<p><strong>Meet the new rock star of <a id="coxf" title="Madagascar" href="http://travel.nationalgeographic.com/travel/countries/madagascar-guide/">Madagascar</a>: a potentially new species of fork-marked lemur.</strong></p><p>The creature's theatrics—an unusual head-bobbing and a loud, high-pitched call—helped scientists detect the lemur recently in Daraina, a protected area of northeastern Madagascar, Conservation International (CI) announced this week.<strong><br></strong></p><p>The squirrel-size critter was first spotted in 1995 by current CI president <a id="x21l" title="Russell Mittermeier" href="http://www.conservation.org/newsroom/experts/Pages/mittermeier.aspx">Russell Mittermeier</a>, but it wasn't until October that a team including Mittermeier went back to the dry forests to look again—discovering one male, pictured. (Related: <a id="kclw" title="&quot;Three New Lemurs Discovered, Add to Madagascar&amp;squot;s Diversity.&quot;" href="http://news.nationalgeographic.com/news/2006/06/060626-lemurs-africa.html">"Three New Lemurs Discovered, Add to Madagascar's Diversity."</a>)</p><p>The animal has "a somewhat different color pattern" from the four other known fork-marked lemur species, all of which have black, Y-shaped lines that start above each eye and merge as a single line on top of the head. Genetic testing will reveal if the new lemur is indeed the fifth known fork-marked species.</p><p>"This is yet another remarkable discovery from the island of Madagascar, the world's highest priority biodiversity hot spot and one of the most extraordinary places in our planet," Mittermeier said in a statement.</p><p>"It is particularly remarkable that we continue to find new species of lemurs and many other plants and animals in this heavily impacted country, which has already lost 90 percent or more of its original vegetation."</p>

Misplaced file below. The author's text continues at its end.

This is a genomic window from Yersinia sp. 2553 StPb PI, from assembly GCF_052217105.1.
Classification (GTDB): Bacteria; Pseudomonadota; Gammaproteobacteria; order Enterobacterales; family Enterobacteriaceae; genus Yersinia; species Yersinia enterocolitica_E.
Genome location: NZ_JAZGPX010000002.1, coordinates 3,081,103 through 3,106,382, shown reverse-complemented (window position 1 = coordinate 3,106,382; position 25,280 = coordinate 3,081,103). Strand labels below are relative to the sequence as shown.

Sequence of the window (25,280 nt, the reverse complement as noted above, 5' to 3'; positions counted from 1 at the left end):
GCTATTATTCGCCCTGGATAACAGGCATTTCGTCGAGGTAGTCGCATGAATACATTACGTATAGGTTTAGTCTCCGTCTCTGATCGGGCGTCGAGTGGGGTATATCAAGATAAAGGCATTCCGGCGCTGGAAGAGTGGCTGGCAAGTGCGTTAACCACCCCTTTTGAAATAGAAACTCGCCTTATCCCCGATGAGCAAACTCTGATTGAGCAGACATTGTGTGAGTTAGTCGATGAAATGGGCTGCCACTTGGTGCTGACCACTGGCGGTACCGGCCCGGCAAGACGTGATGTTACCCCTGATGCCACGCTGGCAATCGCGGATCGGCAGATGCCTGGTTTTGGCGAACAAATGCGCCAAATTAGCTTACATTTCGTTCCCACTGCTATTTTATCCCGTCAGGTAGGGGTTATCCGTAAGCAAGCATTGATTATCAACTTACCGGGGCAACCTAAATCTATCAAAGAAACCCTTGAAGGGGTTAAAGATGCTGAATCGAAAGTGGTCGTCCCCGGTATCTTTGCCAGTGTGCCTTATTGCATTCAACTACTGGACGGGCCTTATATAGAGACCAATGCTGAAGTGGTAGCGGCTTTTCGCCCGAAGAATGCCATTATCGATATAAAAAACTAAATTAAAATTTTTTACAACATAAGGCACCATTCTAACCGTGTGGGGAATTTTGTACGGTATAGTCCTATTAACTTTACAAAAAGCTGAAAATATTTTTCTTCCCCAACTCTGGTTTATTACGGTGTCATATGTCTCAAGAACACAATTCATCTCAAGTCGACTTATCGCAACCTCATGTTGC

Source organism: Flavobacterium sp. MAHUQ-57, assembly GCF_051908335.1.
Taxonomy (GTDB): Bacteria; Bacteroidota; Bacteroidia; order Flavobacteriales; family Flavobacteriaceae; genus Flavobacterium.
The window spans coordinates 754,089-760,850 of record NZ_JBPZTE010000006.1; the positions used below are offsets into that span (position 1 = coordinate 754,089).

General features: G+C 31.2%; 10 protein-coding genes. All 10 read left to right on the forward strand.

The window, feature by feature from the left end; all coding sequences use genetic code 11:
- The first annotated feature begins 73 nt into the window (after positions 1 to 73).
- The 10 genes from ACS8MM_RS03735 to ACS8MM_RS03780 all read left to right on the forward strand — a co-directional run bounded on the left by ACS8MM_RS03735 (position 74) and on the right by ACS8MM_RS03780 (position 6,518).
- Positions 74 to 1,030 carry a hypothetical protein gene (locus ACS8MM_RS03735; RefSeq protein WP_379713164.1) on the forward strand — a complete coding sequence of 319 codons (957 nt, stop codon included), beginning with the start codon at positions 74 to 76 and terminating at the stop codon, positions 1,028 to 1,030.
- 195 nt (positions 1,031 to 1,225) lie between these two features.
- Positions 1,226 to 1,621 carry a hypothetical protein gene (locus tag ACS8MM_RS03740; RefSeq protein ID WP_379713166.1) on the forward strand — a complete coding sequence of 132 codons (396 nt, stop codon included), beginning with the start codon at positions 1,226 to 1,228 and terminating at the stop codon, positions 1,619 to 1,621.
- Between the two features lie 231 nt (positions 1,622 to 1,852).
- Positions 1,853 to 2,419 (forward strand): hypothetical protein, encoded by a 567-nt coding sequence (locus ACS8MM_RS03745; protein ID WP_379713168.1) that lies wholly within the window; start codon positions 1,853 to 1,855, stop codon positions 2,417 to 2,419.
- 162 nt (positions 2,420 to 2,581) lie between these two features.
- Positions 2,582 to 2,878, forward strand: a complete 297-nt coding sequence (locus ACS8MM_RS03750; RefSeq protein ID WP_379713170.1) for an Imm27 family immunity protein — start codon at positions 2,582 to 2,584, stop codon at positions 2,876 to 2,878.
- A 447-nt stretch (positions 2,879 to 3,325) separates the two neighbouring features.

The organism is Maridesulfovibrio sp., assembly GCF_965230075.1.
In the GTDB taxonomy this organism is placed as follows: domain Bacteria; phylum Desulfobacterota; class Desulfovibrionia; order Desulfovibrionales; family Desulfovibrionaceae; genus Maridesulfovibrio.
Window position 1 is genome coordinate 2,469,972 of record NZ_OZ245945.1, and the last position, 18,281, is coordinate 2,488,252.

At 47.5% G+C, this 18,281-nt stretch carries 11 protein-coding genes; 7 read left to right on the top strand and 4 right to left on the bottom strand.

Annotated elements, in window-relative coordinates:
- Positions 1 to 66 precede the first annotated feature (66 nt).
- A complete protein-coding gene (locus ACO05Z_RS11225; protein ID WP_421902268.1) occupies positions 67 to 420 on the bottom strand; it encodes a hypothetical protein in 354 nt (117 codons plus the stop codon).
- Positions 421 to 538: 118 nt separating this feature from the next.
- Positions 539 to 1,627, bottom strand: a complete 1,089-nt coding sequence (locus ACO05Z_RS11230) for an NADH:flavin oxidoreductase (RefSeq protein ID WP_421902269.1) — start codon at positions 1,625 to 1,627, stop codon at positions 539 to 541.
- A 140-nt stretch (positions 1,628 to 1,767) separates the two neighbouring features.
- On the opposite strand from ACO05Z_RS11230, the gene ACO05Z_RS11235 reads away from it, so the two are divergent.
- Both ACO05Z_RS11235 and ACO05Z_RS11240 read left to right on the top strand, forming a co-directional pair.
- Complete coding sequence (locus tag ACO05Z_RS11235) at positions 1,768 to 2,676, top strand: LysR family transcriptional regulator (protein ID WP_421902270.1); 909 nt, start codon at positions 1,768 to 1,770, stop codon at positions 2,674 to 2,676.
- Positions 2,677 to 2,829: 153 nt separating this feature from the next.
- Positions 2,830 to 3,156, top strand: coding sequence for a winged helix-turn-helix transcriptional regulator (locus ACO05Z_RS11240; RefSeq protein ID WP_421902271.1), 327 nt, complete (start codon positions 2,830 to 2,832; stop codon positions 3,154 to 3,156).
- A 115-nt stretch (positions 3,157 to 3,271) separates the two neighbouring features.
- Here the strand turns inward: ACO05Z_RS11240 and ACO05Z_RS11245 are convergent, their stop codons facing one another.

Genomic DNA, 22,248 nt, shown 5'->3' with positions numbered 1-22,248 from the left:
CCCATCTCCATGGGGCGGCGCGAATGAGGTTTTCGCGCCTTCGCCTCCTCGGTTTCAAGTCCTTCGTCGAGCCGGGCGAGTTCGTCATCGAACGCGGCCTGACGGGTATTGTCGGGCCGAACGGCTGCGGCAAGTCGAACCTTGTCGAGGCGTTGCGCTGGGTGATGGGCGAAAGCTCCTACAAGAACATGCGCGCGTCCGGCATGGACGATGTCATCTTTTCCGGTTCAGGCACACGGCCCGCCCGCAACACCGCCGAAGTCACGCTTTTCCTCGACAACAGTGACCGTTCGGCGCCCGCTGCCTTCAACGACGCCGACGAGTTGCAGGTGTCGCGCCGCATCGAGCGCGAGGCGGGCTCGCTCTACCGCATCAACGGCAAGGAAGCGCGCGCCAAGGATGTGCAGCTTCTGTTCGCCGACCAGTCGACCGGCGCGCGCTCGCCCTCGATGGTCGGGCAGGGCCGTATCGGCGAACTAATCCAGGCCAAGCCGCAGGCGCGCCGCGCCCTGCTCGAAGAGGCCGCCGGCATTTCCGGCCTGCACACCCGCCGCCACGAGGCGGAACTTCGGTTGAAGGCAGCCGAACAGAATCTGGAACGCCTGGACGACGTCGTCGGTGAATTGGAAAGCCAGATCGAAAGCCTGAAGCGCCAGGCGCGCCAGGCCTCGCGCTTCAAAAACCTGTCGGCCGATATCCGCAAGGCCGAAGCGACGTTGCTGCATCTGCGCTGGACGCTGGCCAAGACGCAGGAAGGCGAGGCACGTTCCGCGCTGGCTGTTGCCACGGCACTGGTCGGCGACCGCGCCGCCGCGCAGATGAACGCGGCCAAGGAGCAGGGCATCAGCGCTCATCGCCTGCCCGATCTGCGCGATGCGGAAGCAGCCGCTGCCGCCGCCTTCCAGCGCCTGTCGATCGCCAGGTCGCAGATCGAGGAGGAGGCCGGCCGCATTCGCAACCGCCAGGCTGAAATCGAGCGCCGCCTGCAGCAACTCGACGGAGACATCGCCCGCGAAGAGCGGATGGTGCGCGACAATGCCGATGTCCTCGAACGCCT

Head-Bobbing Lemur

Meet the new rock star of Madagascar: a potentially new species of fork-marked lemur.

The creature's theatrics—an unusual head-bobbing and a loud, high-pitched call—helped scientists detect the lemur recently in Daraina, a protected area of northeastern Madagascar, Conservation International (CI) announced this week.

The squirrel-size critter was first spotted in 1995 by current CI president Russell Mittermeier, but it wasn't until October that a team including Mittermeier went back to the dry forests to look again—discovering one male, pictured. (Related: "Three New Lemurs Discovered, Add to Madagascar's Diversity.")

The animal has "a somewhat different color pattern" from the four other known fork-marked lemur species, all of which have black, Y-shaped lines that start above each eye and merge as a single line on top of the head. Genetic testing will reveal if the new lemur is indeed the fifth known fork-marked species.

"This is yet another remarkable discovery from the island of Madagascar, the world's highest priority biodiversity hot spot and one of the most extraordinary places in our planet," Mittermeier said in a statement.

"It is particularly remarkable that we continue to find new species of lemurs and many other plants and animals in this heavily impacted country, which has already lost 90 percent or more of its original vegetation."

Photograph by Russell A. Mittermeier, Conservation International

Pictures: New Head-Bobbing Lemur Found in Madagascar?

Meet the new rock star of Madagascar: an odd lemur species with head-bobbing theatrics, a high-pitched call, big feet, and a long tongue.

Read This Next

What drives elephant poaching? It’s not greed
How old are you, really? The answer is written on your face.
The rise of vegan safaris

Go Further

Subscriber Exclusive Content

Why are people so dang obsessed with Mars?

How viruses shape our world

The era of greyhound racing in the U.S. is coming to an end

See how people have imagined life on Mars through history

See how NASA’s new Mars rover will explore the red planet

Why are people so dang obsessed with Mars?

How viruses shape our world

The era of greyhound racing in the U.S. is coming to an end

See how people have imagined life on Mars through history

See how NASA’s new Mars rover will explore the red planet

Why are people so dang obsessed with Mars?

How viruses shape our world

The era of greyhound racing in the U.S. is coming to an end

See how people have imagined life on Mars through history

See how NASA’s new Mars rover will explore the red planet